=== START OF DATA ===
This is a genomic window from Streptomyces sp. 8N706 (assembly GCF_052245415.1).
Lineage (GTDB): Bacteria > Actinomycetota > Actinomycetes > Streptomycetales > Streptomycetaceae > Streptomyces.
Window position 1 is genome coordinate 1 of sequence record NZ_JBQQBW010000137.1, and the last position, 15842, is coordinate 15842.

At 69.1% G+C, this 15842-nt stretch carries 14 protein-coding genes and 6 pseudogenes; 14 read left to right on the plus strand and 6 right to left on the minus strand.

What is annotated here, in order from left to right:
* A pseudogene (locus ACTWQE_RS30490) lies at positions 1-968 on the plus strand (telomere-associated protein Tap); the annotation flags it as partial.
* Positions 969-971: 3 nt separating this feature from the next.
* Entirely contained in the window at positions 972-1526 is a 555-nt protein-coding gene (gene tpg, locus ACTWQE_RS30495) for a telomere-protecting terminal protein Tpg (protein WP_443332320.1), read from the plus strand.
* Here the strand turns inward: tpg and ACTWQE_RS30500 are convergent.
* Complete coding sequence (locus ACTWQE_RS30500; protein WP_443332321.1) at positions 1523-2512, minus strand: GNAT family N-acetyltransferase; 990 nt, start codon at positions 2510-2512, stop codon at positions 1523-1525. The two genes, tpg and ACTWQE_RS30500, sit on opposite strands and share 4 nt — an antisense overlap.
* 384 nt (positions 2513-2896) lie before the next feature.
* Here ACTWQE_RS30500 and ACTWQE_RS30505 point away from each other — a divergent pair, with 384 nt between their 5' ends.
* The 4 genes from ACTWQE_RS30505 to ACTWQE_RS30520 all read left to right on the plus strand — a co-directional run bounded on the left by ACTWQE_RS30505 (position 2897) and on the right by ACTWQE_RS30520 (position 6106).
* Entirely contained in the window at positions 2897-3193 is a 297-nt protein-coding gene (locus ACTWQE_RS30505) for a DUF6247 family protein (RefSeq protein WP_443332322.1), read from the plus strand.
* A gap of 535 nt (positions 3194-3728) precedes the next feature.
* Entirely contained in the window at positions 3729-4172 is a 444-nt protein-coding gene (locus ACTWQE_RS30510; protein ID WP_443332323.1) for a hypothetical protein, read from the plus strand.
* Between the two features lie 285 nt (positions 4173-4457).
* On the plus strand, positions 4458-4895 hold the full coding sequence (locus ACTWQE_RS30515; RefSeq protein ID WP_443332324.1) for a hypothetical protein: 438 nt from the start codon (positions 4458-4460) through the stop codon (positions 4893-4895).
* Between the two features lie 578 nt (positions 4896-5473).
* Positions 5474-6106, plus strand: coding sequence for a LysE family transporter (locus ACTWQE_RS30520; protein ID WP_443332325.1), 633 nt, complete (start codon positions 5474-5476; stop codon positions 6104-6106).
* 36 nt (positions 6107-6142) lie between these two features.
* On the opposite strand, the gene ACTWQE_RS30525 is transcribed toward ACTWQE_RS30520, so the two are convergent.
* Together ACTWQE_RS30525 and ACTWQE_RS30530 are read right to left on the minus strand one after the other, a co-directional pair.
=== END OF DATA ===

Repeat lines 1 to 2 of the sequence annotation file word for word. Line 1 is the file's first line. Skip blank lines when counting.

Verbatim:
This is a genomic window from Streptomyces sp. 8N706 (assembly GCF_052245415.1).
Lineage (GTDB): Bacteria > Actinomycetota > Actinomycetes > Streptomycetales > Streptomycetaceae > Streptomyces.